EDITORIAL: Sobering view of Mehlville painted by superintendent

‘Call the Tune’ by Mike Anthony

By Mike Anthony

We believe the defeat of Proposition R for Restore on Tuesday, Nov. 3, would be an unmitigated disaster for not just the Mehlville School District, but the entire community.

That’s why the Call unequivocally endorsed the 49-cent tax-rate increase in our Aug. 27 issue. Given Superintendent Chris Gaines’ sobering State of the District address last week, we believe it’s even more imperative for voters to approve Prop R. In his speech, Dr. Gaines said the school district is declining due to a lack of resources.

“The State of the District is struggling,” he said. “Financially, we’re struggling, and it’s beginning to have an impact on student achievement and what we’re able to offer our kids.”

For example, the district does not have enough reading coaches, and 121 children on waiting lists for reading help last year did not receive it.

“They were left behind,” said Dr. Gaines, who began as superintendent here on July 1.

Quite frankly, that’s appalling. We don’t know how much more clearly Mehlville’s dire financial situation can be communicated.

Unfortunately, some Prop R opponents believe that they have the solution to a tax-rate increase.

In a letter to the editor today, Oakville resident Jane Conder proposes a temporary 49-cent tax-rate increase that she contends would retire the district’s Prop P debt over three years. During those three years, salaries would be frozen and parents would fund the cost of non-academic activities, including sports.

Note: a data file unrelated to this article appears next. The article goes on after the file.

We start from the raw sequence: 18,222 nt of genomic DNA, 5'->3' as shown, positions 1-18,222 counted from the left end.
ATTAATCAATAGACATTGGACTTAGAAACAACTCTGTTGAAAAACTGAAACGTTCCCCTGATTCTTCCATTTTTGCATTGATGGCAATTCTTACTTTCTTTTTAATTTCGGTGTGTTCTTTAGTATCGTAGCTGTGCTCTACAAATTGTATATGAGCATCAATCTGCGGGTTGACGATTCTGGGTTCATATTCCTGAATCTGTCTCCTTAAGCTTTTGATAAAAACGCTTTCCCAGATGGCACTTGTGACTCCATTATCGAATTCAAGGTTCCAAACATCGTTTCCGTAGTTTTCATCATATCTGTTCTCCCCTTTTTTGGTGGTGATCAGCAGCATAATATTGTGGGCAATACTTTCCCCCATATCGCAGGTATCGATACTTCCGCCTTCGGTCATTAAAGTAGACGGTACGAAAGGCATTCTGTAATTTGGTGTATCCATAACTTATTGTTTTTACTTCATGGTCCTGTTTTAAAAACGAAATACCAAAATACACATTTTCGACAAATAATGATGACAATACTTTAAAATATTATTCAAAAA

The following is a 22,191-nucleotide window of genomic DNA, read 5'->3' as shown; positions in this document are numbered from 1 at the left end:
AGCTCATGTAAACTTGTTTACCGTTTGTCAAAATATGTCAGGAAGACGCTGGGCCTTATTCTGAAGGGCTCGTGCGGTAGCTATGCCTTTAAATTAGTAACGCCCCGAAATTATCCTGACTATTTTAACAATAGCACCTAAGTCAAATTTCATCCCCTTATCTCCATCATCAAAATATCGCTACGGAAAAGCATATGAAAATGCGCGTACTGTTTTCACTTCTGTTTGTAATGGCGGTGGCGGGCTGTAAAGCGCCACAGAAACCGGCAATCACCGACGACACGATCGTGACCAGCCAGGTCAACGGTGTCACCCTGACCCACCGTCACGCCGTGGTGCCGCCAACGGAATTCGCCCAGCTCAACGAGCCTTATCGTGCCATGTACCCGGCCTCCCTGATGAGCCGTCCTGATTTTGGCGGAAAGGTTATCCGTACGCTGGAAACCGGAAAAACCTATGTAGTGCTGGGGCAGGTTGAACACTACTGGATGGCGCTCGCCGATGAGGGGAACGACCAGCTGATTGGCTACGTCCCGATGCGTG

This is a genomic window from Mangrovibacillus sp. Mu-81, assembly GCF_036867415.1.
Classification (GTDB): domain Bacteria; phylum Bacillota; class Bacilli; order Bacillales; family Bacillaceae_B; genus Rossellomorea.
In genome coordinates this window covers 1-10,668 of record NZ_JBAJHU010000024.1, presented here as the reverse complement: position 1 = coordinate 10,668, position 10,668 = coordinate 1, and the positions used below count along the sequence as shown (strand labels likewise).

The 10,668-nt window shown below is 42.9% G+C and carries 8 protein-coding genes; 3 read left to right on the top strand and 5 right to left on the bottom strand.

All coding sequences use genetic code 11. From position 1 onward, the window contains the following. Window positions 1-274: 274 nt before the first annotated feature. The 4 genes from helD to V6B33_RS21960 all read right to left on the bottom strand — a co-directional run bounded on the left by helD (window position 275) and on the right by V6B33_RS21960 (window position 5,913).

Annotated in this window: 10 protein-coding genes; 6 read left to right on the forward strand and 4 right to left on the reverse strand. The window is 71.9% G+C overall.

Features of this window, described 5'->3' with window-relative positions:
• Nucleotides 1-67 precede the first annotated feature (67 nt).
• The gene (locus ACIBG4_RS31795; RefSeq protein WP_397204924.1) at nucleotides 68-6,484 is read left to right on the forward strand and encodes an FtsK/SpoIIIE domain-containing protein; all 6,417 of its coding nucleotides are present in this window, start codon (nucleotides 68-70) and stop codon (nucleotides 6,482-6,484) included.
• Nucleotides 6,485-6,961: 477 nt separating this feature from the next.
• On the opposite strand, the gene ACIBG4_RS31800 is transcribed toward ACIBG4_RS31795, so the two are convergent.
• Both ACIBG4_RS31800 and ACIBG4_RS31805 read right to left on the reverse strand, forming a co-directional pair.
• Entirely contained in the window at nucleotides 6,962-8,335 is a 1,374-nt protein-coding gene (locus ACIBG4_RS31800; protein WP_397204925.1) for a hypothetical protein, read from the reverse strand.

While Conder should be applauded for proposing an alternative, the fact of the matter is such a plan is flawed and would never work for several reasons, but primarily because employee salaries essentially would be frozen for four years — including this year’s pay freeze.

As the Call reported in June, the number of teachers who left Mehlville more than doubled compared to previous years. In fact, roughly 60 teachers left Mehlville for higher-paying jobs in other districts, which Dr. Gaines termed an “exodus.”

We can only imagine the number of Mehlville teachers who would seek employment in other districts if salaries were to be frozen for another three years. Given that alone, we would term such an alternative impractical, unworkable and inane.

As Dr. Gaines noted, Prop R offers the district “hope and a path forward.”

We once again emphatically urge Mehlville voters to approve Prop R.